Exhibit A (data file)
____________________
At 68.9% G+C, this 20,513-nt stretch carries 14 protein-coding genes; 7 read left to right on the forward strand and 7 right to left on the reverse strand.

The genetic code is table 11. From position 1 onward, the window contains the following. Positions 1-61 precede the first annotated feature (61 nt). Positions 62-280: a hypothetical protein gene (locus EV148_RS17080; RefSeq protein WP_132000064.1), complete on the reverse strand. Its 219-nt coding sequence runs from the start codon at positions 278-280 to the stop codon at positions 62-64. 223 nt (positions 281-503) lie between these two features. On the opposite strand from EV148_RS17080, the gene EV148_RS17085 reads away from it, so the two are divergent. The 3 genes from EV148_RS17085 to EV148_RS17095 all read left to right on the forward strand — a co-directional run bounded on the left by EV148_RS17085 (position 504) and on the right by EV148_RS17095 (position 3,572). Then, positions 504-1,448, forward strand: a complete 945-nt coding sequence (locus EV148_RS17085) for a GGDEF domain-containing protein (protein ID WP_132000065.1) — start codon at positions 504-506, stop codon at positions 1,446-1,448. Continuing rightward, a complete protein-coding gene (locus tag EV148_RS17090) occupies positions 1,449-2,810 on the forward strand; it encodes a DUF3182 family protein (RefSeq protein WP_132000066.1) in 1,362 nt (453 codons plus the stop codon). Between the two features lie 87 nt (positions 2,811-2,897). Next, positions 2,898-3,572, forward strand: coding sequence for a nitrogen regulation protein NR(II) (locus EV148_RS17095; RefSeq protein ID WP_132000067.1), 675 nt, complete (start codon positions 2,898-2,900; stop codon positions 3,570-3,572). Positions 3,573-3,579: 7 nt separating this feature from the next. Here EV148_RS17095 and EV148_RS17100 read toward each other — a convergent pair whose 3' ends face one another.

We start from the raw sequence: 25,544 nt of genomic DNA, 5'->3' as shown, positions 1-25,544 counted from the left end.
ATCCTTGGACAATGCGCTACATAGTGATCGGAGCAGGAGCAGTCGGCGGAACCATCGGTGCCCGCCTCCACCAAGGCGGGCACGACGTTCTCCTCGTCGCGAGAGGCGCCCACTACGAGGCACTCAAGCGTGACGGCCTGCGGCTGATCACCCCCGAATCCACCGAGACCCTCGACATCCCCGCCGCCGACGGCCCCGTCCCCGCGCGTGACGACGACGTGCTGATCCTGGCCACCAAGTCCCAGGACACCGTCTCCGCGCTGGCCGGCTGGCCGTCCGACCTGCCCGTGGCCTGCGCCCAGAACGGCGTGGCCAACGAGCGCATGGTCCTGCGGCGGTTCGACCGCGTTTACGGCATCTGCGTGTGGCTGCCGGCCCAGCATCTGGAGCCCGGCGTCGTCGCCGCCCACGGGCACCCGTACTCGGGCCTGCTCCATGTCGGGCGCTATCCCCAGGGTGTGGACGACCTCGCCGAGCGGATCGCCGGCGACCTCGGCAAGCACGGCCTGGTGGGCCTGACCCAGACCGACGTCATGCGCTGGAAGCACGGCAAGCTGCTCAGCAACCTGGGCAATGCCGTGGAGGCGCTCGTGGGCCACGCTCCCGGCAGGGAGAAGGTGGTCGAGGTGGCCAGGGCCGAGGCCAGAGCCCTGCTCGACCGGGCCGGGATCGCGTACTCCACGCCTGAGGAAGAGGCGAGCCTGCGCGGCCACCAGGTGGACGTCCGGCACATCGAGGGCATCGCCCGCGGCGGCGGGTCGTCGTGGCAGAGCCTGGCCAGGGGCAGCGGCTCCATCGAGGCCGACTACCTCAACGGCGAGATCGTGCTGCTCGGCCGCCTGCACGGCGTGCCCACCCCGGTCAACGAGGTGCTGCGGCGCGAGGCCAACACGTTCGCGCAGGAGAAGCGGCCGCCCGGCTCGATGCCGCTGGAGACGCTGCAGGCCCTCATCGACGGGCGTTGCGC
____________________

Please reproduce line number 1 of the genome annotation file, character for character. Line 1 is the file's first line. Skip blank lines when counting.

At 68.9% G+C, this 20,513-nt stretch carries 14 protein-coding genes; 7 read left to right on the forward strand and 7 right to left on the reverse strand.